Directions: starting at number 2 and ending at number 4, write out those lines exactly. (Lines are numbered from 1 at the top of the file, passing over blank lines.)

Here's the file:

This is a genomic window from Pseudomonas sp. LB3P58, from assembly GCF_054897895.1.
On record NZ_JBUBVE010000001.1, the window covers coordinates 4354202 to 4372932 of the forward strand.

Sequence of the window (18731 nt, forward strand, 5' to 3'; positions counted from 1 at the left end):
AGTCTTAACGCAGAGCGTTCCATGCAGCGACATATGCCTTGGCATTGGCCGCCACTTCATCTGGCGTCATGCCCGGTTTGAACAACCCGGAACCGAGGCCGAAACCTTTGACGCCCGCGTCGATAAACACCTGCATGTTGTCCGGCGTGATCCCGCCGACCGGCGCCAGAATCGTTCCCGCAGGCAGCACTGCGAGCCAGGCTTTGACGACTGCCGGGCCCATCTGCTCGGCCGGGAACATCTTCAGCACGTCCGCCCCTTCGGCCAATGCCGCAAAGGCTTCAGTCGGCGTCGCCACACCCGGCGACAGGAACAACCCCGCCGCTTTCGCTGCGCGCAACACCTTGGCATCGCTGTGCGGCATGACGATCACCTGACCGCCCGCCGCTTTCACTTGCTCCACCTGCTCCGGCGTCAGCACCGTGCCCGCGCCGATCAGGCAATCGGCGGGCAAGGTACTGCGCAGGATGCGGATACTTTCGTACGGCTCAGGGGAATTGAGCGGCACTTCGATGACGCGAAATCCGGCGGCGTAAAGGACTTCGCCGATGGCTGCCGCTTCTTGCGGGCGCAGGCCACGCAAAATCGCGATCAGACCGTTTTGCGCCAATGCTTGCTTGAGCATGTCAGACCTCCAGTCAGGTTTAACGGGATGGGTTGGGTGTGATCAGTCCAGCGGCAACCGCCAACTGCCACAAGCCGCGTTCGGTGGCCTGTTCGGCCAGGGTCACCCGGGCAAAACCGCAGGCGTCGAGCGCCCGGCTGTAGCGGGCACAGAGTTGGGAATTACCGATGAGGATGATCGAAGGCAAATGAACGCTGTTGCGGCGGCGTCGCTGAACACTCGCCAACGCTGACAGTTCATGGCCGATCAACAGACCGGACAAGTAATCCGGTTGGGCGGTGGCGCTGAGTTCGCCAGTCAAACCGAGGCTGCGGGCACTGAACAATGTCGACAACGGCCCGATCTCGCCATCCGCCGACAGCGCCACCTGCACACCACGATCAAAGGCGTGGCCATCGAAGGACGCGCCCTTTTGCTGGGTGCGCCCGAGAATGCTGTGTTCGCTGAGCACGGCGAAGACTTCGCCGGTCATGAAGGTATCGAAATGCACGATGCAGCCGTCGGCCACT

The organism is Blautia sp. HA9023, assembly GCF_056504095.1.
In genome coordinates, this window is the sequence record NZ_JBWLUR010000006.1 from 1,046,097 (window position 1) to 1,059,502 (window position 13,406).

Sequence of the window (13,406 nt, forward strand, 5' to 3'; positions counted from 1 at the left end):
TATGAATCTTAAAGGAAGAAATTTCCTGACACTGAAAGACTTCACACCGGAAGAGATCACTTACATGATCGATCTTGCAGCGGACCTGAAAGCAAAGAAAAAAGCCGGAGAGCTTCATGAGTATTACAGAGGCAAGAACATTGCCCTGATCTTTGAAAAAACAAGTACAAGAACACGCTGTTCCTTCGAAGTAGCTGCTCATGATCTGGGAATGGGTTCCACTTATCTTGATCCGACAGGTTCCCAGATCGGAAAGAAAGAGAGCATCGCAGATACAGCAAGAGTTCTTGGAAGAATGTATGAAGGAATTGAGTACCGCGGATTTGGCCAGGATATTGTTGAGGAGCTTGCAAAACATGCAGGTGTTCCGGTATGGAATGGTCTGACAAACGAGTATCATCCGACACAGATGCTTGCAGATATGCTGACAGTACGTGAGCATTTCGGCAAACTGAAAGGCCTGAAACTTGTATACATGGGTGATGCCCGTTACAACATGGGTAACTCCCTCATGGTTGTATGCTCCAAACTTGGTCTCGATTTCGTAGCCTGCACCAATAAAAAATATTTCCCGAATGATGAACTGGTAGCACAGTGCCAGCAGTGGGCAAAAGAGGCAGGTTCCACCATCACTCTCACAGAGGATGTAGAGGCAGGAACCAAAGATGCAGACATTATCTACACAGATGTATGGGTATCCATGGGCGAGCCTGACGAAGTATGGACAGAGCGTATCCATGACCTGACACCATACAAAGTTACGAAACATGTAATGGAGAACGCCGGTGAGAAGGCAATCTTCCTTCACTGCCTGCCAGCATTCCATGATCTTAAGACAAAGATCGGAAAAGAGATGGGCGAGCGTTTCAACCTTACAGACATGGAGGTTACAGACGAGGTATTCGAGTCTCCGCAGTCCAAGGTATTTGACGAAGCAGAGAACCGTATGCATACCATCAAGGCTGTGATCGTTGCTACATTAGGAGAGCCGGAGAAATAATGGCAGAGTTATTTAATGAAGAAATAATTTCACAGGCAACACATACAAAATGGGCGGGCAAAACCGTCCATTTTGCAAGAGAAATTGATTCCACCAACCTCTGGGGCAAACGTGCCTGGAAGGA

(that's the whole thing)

On record NZ_JBUBVE010000001.1, the window covers coordinates 4354202 to 4372932 of the forward strand.

Sequence of the window (18731 nt, forward strand, 5' to 3'; positions counted from 1 at the left end):
AGTCTTAACGCAGAGCGTTCCATGCAGCGACATATGCCTTGGCATTGGCCGCCACTTCATCTGGCGTCATGCCCGGTTTGAACAACCCGGAACCGAGGCCGAAACCTTTGACGCCCGCGTCGATAAACACCTGCATGTTGTCCGGCGTGATCCCGCCGACCGGCGCCAGAATCGTTCCCGCAGGCAGCACTGCGAGCCAGGCTTTGACGACTGCCGGGCCCATCTGCTCGGCCGGGAACATCTTCAGCACGTCCGCCCCTTCGGCCAATGCCGCAAAGGCTTCAGTCGGCGTCGCCACACCCGGCGACAGGAACAACCCCGCCGCTTTCGCTGCGCGCAACACCTTGGCATCGCTGTGCGGCATGACGATCACCTGACCGCCCGCCGCTTTCACTTGCTCCACCTGCTCCGGCGTCAGCACCGTGCCCGCGCCGATCAGGCAATCGGCGGGCAAGGTACTGCGCAGGATGCGGATACTTTCGTACGGCTCAGGGGAATTGAGCGGCACTTCGATGACGCGAAATCCGGCGGCGTAAAGGACTTCGCCGATGGCTGCCGCTTCTTGCGGGCGCAGGCCACGCAAAATCGCGATCAGACCGTTTTGCGCCAATGCTTGCTTGAGCATGTCAGACCTCCAGTCAGGTTTAACGGGATGGGTTGGGTGTGATCAGTCCAGCGGCAACCGCCAACTGCCACAAGCCGCGTTCGGTGGCCTGTTCGGCCAGGGTCACCCGGGCAAAACCGCAGGCGTCGAGCGCCCGGCTGTAGCGGGCACAGAGTTGGGAATTACCGATGAGGATGATCGAAGGCAAATGAACGCTGTTGCGGCGGCGTCGCTGAACACTCGCCAACGCTGACAGTTCATGGCCGATCAACAGACCGGACAAGTAATCCGGTTGGGCGGTGGCGCTGAGTTCGCCAGTCAAACCGAGGCTGCGGGCACTGAACAATGTCGACAACGGCCCGATCTCGCCATCCGCCGACAGCGCCACCTGCACACCACGATCAAAGGCGTGGCCATCGAAGGACGCGCCCTTTTGCTGGGTGCGCCCGAGAATGCTGTGTTCGCTGAGCACGGCGAAGACTTCGCCGGTCATGAAGGTATCGAAATGCACGATGCAGCCGTCGGCCACT